Of the 5,408 unique judgments given by the Administrative Court from 1 January 2015 to 31 December 2020, only 55% (3,001) are available to the public on BAILII, research has suggested.
The remaining 45% (2,407) are presumed to be available only via subscriber-access platforms, researchers from the University of York and law firm Mishcon de Reya said in an article, How public is public law?, for the UK Constitutional Law Association published last month.
They suggested that who can access which judicial review judgments, and which judgments can be accessed, matters a great deal in various ways.
“Access to judgments can shape legal advice given to private and public parties. It can also influence and shape how cases are litigated and how judgments are crafted. Similarly, the availability of judgments can shape the cases that researchers draw upon for their work, and thus the broader understanding of public law,” the authors said.
The article added: “While BAILII provides free access for the public to a significant number of judicial review judgments through its website, the BAILII database is not comprehensive. If one needs access to judgments not included on the BAILII database, the only way to secure access is by paying a subscription fee to a commercial provider, such as vLex Justis, Lexis Library, WestlawUK, and ICLR Online.”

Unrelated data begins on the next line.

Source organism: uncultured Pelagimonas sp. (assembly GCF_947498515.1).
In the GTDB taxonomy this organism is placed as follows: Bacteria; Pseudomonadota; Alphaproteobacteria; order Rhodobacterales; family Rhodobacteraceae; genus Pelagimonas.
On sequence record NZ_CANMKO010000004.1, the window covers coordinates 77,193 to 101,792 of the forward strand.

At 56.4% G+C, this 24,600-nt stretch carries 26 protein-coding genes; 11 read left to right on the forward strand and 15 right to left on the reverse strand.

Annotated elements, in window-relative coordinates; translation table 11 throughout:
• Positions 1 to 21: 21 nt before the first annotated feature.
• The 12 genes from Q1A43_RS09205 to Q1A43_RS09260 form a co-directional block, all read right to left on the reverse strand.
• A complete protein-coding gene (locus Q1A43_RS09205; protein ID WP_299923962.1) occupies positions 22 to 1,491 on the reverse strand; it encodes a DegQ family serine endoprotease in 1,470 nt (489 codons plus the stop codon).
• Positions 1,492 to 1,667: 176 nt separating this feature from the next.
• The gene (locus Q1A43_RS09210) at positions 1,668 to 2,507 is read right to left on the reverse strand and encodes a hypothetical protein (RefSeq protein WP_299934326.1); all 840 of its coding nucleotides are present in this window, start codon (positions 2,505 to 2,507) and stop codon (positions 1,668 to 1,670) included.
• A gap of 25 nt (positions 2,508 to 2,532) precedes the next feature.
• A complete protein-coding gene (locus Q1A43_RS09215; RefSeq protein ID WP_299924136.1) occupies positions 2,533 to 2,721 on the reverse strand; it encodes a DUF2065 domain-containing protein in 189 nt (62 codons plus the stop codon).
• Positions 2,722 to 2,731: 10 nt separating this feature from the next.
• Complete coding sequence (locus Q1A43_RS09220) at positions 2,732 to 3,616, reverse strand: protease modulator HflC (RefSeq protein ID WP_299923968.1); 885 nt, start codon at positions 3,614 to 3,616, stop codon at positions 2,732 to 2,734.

The authors examined a sample of Administrative Court judgments from 1 January 2015 to 31 December 2020, starting with a dataset of unique judgments provided by vLex Justis.
The authors said: “It is clear that there is a significant gap between the number of Administrative Court judgments that are freely available and those which can only be found behind a paywall.”
The research suggested those judgments not freely available generally represented the quantity of judgments that were given ex tempore and that BAILII did not have the spending power to obtain the transcript of ex tempore judgments in the same fashion as commercial providers.
“Crucially, there is currently no infrastructure in place to enable HM Courts & Tribunals Service to acquire the resulting transcripts from the appointed transcription agencies even though the contracts with these agencies are paid-for from public funds,” the authors added.
They said it was “important to caution against any suggestion that ex tempore judgments are somehow inherently less important or otherwise matter less. While some judgments may be recognised immediately as important, it is, particularly given the multi-layered value of judgments, not always apparent which judgments may be deemed valuable at some future point.”
The authors said: “Ultimately, access to judicial review judgments is something that everyone has a stake in, but public lawyers, whether in research or practice, should be paying close attention to this issue, particularly as the government is reshaping how judgments are managed and made available through its initiative to make judgments available via The National Archives.
“The gap in the availability of judgments we have examined in this post shows that an important part of public law is not meaningfully public, and ongoing changes ought to be seen as an opportunity to progress from that unsatisfactory position rather than entrench it.”
The authors were: Cassandra Somers-Joce, a researcher at the University of York; Daniel Hoadley, Head of Litigation Data at Mishcon de Reya; Editha Nemsic, a Data Scientist at Mishcon de Reya; and Dr Joe Tomlinson, Senior Lecturer in Public Law at the University of York.